Marc M. Arkin is a Professor of Law at the Fordham University School of Law. A 1982 graduate of the Yale Law School, Professor Arkin also holds a Ph.D. in American Religious History from the Religious Studies Department of Yale University. She clerked for the Honorable Ralph K. Winter of the United States Court of Appeals for the Second Circuit and spent several years as a litigator with the law firm of Debevoise and Plimpton before joining the Fordham faculty. She is the author of scholarly articles in areas ranging from nineteenth century American habeas corpus practice to the influence of David Hume on the thought of James Madison, and, most recently, the role of New England regionalism in national affairs during the late eighteenth and early nineteenth centuries. In addition, Professor Arkin has written on law, religion, and history for a variety of publications including the Wall Street Journal, the Baltimore Sun, and The New Criterion. At Fordham she teaches, among other courses, civil procedure, mass tort litigation, and conflict of laws.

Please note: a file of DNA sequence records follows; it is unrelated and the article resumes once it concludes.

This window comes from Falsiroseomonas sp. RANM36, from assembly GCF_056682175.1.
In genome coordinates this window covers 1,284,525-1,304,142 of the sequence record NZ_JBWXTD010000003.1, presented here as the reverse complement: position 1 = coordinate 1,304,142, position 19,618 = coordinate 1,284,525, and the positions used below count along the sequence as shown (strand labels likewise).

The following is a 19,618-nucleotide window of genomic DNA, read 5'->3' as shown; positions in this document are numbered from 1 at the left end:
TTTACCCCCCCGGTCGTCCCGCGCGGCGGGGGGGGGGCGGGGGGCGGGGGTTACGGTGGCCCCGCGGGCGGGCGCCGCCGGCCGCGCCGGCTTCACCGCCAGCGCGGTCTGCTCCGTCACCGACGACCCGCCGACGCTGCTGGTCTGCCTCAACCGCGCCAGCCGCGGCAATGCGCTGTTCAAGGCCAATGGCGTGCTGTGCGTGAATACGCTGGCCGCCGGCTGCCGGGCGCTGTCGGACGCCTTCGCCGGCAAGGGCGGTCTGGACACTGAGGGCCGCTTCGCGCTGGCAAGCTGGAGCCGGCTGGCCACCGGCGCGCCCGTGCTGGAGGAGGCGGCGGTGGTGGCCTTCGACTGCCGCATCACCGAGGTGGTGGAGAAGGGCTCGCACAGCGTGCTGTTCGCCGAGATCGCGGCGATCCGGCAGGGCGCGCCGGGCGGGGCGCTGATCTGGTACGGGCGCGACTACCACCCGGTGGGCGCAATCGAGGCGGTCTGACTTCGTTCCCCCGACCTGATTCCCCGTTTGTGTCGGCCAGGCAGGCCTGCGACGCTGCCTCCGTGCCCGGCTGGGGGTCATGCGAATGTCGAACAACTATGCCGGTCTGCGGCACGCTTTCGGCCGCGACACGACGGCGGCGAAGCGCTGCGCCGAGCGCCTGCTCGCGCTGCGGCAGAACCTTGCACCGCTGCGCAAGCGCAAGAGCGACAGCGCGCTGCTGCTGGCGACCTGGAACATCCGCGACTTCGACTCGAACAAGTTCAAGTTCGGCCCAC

Articles by Marc M. Arkin View All
Features November 2016
The marvelous Mrs. Oliphant
On the prolific career of the English novelist.
Books May 2016
Luther by the book
A review of Brand Luther: How an Unheralded Monk Turned His Small Town into a Center of Publishing, Made Himself the Most Famous Man in Europe--and Started the Protestant Reformation by Andrew Pettegree
Books February 2016
A man well worth knowing
A review of Augustine: Conversions to Confessions by Robin Lane Fox
Books December 2014
Awaking the theologian
A review of Jonathan Edwards: Writings from the Great Awakening (Library of America) by Jonathan Edwards,Philip F. Gura